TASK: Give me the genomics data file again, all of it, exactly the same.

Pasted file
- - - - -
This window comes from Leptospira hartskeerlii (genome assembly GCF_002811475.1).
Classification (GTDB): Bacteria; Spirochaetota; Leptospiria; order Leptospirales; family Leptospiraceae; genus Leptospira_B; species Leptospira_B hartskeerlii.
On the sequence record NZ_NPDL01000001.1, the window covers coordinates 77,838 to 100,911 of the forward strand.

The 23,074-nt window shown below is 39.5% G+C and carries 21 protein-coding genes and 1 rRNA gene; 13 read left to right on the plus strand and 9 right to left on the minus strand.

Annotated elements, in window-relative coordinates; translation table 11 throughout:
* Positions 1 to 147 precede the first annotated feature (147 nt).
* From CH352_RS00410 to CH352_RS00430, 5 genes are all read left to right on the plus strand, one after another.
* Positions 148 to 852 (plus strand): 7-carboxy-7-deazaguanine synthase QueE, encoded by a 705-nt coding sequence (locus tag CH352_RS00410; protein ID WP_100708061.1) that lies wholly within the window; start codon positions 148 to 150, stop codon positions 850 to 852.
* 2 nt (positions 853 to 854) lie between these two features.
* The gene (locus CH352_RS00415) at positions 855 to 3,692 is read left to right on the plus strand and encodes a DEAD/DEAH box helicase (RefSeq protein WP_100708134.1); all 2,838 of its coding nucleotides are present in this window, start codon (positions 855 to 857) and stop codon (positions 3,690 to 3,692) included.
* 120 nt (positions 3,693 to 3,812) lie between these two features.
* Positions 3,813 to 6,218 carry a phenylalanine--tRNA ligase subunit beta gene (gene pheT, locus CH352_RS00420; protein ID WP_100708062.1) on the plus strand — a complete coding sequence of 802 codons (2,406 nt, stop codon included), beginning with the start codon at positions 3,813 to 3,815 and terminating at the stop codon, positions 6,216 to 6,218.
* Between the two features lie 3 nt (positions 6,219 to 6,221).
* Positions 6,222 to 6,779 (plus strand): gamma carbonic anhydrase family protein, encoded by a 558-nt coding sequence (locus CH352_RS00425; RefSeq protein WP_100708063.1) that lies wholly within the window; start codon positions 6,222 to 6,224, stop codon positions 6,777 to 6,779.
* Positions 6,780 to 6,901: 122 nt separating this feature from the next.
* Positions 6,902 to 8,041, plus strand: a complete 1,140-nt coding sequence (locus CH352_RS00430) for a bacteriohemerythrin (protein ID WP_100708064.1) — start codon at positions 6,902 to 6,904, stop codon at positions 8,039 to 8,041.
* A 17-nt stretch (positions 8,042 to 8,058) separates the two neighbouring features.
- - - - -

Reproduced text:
This window comes from Leptospira hartskeerlii (genome assembly GCF_002811475.1).
Classification (GTDB): Bacteria; Spirochaetota; Leptospiria; order Leptospirales; family Leptospiraceae; genus Leptospira_B; species Leptospira_B hartskeerlii.
On the sequence record NZ_NPDL01000001.1, the window covers coordinates 77,838 to 100,911 of the forward strand.

The 23,074-nt window shown below is 39.5% G+C and carries 21 protein-coding genes and 1 rRNA gene; 13 read left to right on the plus strand and 9 right to left on the minus strand.

Annotated elements, in window-relative coordinates; translation table 11 throughout:
* Positions 1 to 147 precede the first annotated feature (147 nt).
* From CH352_RS00410 to CH352_RS00430, 5 genes are all read left to right on the plus strand, one after another.
* Positions 148 to 852 (plus strand): 7-carboxy-7-deazaguanine synthase QueE, encoded by a 705-nt coding sequence (locus tag CH352_RS00410; protein ID WP_100708061.1) that lies wholly within the window; start codon positions 148 to 150, stop codon positions 850 to 852.
* 2 nt (positions 853 to 854) lie between these two features.
* The gene (locus CH352_RS00415) at positions 855 to 3,692 is read left to right on the plus strand and encodes a DEAD/DEAH box helicase (RefSeq protein WP_100708134.1); all 2,838 of its coding nucleotides are present in this window, start codon (positions 855 to 857) and stop codon (positions 3,690 to 3,692) included.
* 120 nt (positions 3,693 to 3,812) lie between these two features.
* Positions 3,813 to 6,218 carry a phenylalanine--tRNA ligase subunit beta gene (gene pheT, locus CH352_RS00420; protein ID WP_100708062.1) on the plus strand — a complete coding sequence of 802 codons (2,406 nt, stop codon included), beginning with the start codon at positions 3,813 to 3,815 and terminating at the stop codon, positions 6,216 to 6,218.
* Between the two features lie 3 nt (positions 6,219 to 6,221).
* Positions 6,222 to 6,779 (plus strand): gamma carbonic anhydrase family protein, encoded by a 558-nt coding sequence (locus CH352_RS00425; RefSeq protein WP_100708063.1) that lies wholly within the window; start codon positions 6,222 to 6,224, stop codon positions 6,777 to 6,779.
* Positions 6,780 to 6,901: 122 nt separating this feature from the next.
* Positions 6,902 to 8,041, plus strand: a complete 1,140-nt coding sequence (locus CH352_RS00430) for a bacteriohemerythrin (protein ID WP_100708064.1) — start codon at positions 6,902 to 6,904, stop codon at positions 8,039 to 8,041.
* A 17-nt stretch (positions 8,042 to 8,058) separates the two neighbouring features.